Coffee Break Read – Longest Day

You can listen to this on YouTube.

Arena do Battaglia just before dawn on the longest day of the year. The place is heaving, every seat and every standing space is taken. People are chanting, and screaming, and eating chilli dogs and churros.
The marching band sweats under the arc lights as it plays songs of the revolution and marches in perfect time. Troupes of mostly naked gymnasts prowl and leap and perform feats of near-impossible balance. There are fire eaters, lion tamers, maestre with their estudas strung behind them collared like dogs, and cages containing every form of maimed and malformed human life are being paraded for the delectation of the baying mob.
Oh yes, all of the starry universe is here, but the multi-tentacled monster that fills the seats from stadium floor to the heights from which the arena seems peopled by ants is barely aware of any of it. It is the main event the crowd wants, and, although it waits good-naturedly now, let the battle commence just one second late and the riot will be unstoppable.
Under the banked seating, the elite competitors wait, oiled, half-naked, and sweating in the sultry air. Every province has sent its best: the golden-haired, golden skinned inhabitants of el norte towering over the swarthy smiling southrons with their gold teeth and elaborately braided hair. Where they have a sisterhood, though is in the breadth of shoulder and massive upper body development. That and the multiplicity of scars on their arms, shoulders and ribcages. The softness of their clean carefully manicured hands, then, is all the more surprising.
The light in the tunnel is reddish and dim and the competitors eye each other unsmilingly. They wait in silence.
As the clocks crawl towards sunrise, the tension in the tunnel becomes so magnified that there is a tang of iron in the air that almost smells like blood. Even the hulking guardsmen with their nerve whips seem uneasy, and watch their charges with care.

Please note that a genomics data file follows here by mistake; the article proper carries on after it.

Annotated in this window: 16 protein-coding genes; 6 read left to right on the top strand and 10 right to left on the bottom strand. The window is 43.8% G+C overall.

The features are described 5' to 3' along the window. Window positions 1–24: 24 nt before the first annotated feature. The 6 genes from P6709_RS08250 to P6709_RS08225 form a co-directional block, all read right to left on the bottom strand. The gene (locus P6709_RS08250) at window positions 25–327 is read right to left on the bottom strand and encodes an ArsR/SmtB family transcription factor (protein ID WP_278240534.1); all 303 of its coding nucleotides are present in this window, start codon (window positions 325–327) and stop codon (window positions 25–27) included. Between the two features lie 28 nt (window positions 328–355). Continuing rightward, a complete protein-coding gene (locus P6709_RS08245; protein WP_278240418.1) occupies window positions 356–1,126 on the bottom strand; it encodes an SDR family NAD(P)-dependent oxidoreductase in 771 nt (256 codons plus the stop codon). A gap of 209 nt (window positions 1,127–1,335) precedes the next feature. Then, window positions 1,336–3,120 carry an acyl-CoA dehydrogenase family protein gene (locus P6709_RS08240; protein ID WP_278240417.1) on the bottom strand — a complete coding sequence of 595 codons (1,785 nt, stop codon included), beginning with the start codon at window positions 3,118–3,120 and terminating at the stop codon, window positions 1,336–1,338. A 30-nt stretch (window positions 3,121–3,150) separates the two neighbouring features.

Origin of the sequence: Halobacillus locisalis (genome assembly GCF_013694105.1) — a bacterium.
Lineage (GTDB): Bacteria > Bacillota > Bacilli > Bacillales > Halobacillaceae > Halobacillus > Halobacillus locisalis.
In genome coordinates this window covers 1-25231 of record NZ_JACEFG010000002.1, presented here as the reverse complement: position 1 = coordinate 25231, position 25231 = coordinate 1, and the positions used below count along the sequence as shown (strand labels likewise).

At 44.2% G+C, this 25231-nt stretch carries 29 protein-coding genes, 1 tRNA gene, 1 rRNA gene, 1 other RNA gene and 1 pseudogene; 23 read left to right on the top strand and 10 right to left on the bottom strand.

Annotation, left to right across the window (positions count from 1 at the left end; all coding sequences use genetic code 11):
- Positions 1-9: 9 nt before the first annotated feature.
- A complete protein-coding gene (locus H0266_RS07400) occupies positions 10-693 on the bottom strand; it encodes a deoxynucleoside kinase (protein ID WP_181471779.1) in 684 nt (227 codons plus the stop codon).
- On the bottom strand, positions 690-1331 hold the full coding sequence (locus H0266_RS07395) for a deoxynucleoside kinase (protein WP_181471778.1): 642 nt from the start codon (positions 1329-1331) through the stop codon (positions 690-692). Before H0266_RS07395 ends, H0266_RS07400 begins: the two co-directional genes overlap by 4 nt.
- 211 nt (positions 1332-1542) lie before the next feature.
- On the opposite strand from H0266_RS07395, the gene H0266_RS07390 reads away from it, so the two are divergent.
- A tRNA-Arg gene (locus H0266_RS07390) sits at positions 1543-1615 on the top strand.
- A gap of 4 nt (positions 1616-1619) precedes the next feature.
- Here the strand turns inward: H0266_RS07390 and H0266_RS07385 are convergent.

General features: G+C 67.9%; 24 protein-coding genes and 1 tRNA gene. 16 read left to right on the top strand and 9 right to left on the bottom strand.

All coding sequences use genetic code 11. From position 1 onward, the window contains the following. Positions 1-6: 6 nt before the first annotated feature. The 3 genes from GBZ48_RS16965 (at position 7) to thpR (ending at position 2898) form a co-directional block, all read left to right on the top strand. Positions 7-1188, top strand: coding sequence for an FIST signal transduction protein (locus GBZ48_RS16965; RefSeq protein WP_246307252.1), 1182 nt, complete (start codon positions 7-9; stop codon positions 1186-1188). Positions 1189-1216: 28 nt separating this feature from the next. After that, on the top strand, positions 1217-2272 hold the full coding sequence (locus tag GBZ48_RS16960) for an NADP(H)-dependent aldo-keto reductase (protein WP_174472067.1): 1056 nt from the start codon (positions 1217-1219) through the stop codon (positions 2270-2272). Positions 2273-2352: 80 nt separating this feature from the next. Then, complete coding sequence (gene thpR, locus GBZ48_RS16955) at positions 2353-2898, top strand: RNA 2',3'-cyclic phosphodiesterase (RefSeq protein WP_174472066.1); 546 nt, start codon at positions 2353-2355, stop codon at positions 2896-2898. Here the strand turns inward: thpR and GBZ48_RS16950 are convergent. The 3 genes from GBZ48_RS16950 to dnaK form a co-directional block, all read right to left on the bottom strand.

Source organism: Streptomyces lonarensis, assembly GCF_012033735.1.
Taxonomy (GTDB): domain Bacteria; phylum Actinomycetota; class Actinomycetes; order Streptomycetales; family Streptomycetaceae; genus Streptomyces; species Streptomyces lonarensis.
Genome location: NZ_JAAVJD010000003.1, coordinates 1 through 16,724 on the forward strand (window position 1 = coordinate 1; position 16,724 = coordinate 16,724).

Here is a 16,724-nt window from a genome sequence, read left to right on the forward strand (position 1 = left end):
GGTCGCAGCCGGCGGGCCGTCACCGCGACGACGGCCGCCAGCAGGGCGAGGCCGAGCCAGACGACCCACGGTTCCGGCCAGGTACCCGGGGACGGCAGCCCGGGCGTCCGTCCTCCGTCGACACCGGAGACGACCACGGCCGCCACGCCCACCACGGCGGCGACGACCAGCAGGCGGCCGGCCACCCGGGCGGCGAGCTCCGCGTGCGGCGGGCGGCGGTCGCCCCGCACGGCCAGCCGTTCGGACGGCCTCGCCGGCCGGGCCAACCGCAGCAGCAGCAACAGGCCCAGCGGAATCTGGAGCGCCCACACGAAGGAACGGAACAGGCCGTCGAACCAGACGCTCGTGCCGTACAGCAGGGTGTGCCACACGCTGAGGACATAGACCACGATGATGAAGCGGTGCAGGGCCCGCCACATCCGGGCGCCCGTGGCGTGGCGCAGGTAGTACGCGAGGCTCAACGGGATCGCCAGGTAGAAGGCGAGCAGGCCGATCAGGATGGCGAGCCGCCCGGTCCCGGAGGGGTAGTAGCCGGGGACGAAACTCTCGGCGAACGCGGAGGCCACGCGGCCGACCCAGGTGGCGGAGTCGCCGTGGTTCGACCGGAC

A deep-toned bong tolls once, and it is as if the crowd in the stadium is turned to stone. The arena floor empties and there is silence. Then the gong tolls twice.
Two massively muscular guardsmen carry a strange contrivance into the mathematical centre of the arena. It is a tall thin column topped with what looks like a ball of gold. As soon as the men have positioned the column the lights in the stadium go out, save only for one spotlight trained precisely on the ball of gold which now looks as if it is suspended in mid air by magic.
The gong tolls thrice and the entire mob holds its breath, watching the golden ball as a snake watches a hummingbird.
Then a great voice filled the air.
The ball falls with an ear-splitting crash and the door to the athletes’ tunnel crash back. As the lights in the arena come back on so brightly they all but blind, a hundred battle-scarred women jog out onto the sandy floor.
The crowd bays its appreciation as the women take out their pointed steely weapons.
La batalla de los tejedores* begins…

*The battle of the knitters

© jane jago 

Leave a Reply

Fill in your details below or click an icon to log in: Logo

You are commenting using your account. Log Out /  Change )

Google photo

You are commenting using your Google account. Log Out /  Change )

Twitter picture

You are commenting using your Twitter account. Log Out /  Change )

Facebook photo

You are commenting using your Facebook account. Log Out /  Change )

Connecting to %s

Start a Blog at

Up ↑

%d bloggers like this: